Last night I got wasted. Well, at least I acted like I did.
There were about six parties I was invited too - a lot of acquaintances were getting ready to move into new apartments and wanted to have one last “hurrah” in their places. It was to be a 2008-09 party revue.
Drinking at college is a centuries old tradition. In the middle ages, university students were notorious for getting drunk and rowdy. Fraternities would meet in the city center and duel: swords and mugs in hand. It wasn’t just tapestries and manuscripts that have survived, but a whole lifestyle.
According to the Mothers Against Drunk Driving website, 48 percent of college students drink, and one out of four of those forget where they go and what they do while drinking.
So, on deciding what to do for the night, my friend Amelia and I decided we would remember what we did. We would go out and drink - drink a cocktail of water and juice.
The first party I went to last night was next door: a going away shindig for my neighbor, Nicole. The apartment was empty except for a boom-box and bar stool. People were standing around, nonchalant, sipping drinks. The kitchen counter was filled with pints and fifths and two-liter bottles of soda. I decided, since I was home, to pour a sniffer of grape juice.
“Ooooh how fancy, how sophisticated,” one of the guests said. “What does it taste like?”
“Sweet,” I said, “and bitter.”
Stripped of all the comforts of living, the apartment accentuated what a party really consists of: drinking, dancing, and schmoozing.
After we got a designated driver to the next party in White Hall Apartments, we were greeted by fiery shouts from the balcony.
“What’s that?” one of my friends yelled. “A bottle of Jameson? I LOVE YOU MAN!”
It was easy to pretend that I was drunk, easy to gain the respect and comradery of my fellow party-goers. Just take all the stereotypical characteristics of a drunkard and exaggerate them.
Amelia and I were loud. We stuttered. We talked too much and didn’t listen enough. Whenever someone else was talking, we unscrewed the bottle and took a drink. Sober, I unexpectedly exhibited some of the same slip-ups I have had when drunk - tripping over people’s feet, making rude comments, forgetting names and mistaking faces.
When I took a long pull of the apple-pomegranate juice blend from a Jameson bottle, some guy said “that’s the stuff of being a man,” and slapped me on the back. I shuttered, a feign reaction to the “booze,” but also at the implication that I was a man because of what I was drinking. What if I had a bottle of Pucker in my hand? Or Boone’s Farm?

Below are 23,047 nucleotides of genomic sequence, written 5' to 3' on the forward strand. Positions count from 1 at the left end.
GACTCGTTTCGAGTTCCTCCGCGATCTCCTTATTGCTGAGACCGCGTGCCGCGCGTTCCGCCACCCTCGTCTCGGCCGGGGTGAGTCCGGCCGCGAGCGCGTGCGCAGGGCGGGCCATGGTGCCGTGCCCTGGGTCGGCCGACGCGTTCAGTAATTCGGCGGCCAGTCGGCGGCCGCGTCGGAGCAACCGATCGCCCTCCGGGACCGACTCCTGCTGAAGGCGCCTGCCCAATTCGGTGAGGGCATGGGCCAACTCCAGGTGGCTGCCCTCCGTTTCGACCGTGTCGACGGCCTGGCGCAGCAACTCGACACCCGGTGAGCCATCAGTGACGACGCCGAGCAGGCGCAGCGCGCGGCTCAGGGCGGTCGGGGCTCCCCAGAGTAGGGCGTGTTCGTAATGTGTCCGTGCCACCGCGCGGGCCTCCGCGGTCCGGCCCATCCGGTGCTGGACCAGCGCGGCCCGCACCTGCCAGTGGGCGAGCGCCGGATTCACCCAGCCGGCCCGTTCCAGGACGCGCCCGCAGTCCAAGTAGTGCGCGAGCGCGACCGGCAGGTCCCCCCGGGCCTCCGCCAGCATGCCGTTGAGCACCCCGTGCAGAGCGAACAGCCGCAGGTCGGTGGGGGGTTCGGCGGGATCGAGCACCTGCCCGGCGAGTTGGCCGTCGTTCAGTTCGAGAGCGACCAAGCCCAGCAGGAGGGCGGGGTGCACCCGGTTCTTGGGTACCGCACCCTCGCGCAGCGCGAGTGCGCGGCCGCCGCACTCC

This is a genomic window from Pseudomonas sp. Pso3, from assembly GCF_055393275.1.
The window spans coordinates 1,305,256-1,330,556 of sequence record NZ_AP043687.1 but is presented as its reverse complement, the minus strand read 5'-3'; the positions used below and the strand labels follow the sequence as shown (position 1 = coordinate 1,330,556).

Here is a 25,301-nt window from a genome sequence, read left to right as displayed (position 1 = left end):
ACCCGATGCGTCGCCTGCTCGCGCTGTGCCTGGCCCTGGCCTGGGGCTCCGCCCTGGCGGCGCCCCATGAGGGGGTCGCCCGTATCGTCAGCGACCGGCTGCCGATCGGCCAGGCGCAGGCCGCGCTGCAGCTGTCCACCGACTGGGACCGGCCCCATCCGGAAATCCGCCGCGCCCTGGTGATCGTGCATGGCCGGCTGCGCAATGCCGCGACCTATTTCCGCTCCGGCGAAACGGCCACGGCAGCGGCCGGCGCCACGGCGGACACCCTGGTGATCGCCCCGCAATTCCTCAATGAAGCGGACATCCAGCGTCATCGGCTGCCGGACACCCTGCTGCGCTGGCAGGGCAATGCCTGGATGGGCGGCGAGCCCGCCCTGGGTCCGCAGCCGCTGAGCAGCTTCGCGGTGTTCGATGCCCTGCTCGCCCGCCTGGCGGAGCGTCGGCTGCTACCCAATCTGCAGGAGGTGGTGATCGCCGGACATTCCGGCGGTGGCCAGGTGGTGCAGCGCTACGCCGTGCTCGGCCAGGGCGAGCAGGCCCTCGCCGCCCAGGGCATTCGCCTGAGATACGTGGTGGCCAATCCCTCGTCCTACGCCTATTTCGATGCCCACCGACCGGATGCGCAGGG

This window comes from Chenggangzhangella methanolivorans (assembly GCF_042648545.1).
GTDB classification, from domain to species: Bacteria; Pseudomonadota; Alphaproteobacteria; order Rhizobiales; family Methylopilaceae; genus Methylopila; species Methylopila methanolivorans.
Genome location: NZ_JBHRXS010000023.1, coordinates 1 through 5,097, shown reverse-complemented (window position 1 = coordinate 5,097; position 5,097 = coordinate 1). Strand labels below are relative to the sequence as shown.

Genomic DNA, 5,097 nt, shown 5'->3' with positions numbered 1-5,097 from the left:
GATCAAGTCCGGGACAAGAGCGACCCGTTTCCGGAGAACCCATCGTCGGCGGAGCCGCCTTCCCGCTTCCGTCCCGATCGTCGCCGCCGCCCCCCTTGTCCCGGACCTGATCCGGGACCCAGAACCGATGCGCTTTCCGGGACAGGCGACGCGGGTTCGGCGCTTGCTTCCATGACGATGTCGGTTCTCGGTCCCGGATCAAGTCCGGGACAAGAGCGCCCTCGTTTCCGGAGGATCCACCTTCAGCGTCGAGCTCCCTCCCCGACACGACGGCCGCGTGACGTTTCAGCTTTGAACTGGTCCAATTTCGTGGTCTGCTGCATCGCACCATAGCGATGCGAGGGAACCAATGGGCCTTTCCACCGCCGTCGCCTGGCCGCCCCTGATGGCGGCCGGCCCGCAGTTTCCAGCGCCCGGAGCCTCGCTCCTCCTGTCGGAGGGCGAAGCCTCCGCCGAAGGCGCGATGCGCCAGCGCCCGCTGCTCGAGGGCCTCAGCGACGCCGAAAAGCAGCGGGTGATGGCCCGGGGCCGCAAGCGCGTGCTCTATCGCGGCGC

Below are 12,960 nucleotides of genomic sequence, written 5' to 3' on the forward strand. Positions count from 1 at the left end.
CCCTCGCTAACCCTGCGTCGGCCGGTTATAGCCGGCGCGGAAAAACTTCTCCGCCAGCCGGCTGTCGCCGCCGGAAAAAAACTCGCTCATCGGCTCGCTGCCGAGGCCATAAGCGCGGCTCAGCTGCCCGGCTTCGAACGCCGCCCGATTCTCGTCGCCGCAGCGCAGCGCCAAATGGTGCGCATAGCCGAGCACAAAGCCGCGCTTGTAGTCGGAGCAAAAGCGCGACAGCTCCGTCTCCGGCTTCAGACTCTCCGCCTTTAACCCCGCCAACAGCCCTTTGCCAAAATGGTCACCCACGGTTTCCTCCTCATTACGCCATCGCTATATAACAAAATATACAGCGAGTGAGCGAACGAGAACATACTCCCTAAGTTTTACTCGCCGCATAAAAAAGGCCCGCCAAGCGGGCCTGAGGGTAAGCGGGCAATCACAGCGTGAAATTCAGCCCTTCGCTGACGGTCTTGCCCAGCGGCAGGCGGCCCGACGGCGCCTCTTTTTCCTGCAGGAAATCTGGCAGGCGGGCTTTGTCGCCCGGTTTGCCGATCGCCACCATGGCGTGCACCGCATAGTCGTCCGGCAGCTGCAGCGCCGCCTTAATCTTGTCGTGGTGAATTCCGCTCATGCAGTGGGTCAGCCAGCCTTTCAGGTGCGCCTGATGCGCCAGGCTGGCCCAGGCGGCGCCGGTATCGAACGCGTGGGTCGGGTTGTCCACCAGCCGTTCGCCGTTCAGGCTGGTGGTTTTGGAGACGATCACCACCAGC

Throughout the party, I was tempted to take a sip from someone’s cup to stimulate my palate. The awkwardness of not drinking translated to the obnoxiousness of drinking too much.
By the end of the night I felt like I had wasted most of it. I had the same conversations with the same people I normally would have had, but the only difference was that I was not inebriated. Everything was “hey- how are you?”
“So what did you end up doing last night?”
For some reason or another, I cannot remember most of what happened for the rest of the night because nothing truly spectacular happened. Maybe that’s why one in four college students don’t remember what they did.
Writing this at my desk Sunday morning, I feel as alert as I have ever been. Yeah, I went to the party, got my photo taken - my name can be added to the week’s gossip and tagged in Facebook pictures, but I don’t know the last time I woke up on a Sunday when my memories had not been a puzzle spilled across the floor. To be honest, I wish they were - I would have made this recollection more enjoyable.
If drink, as in the classical sense, is worshiped as a way to forget the hardships of life, then maybe I have forgotten what it was like to not drink in a large social setting. Do I really need a bottle of booze to break out of my shell and have a fun time? Maybe, but how many times can you go back in it?
I better keep watch – Dionysus, the Greek god of wine, may be out for revenge upon reading this.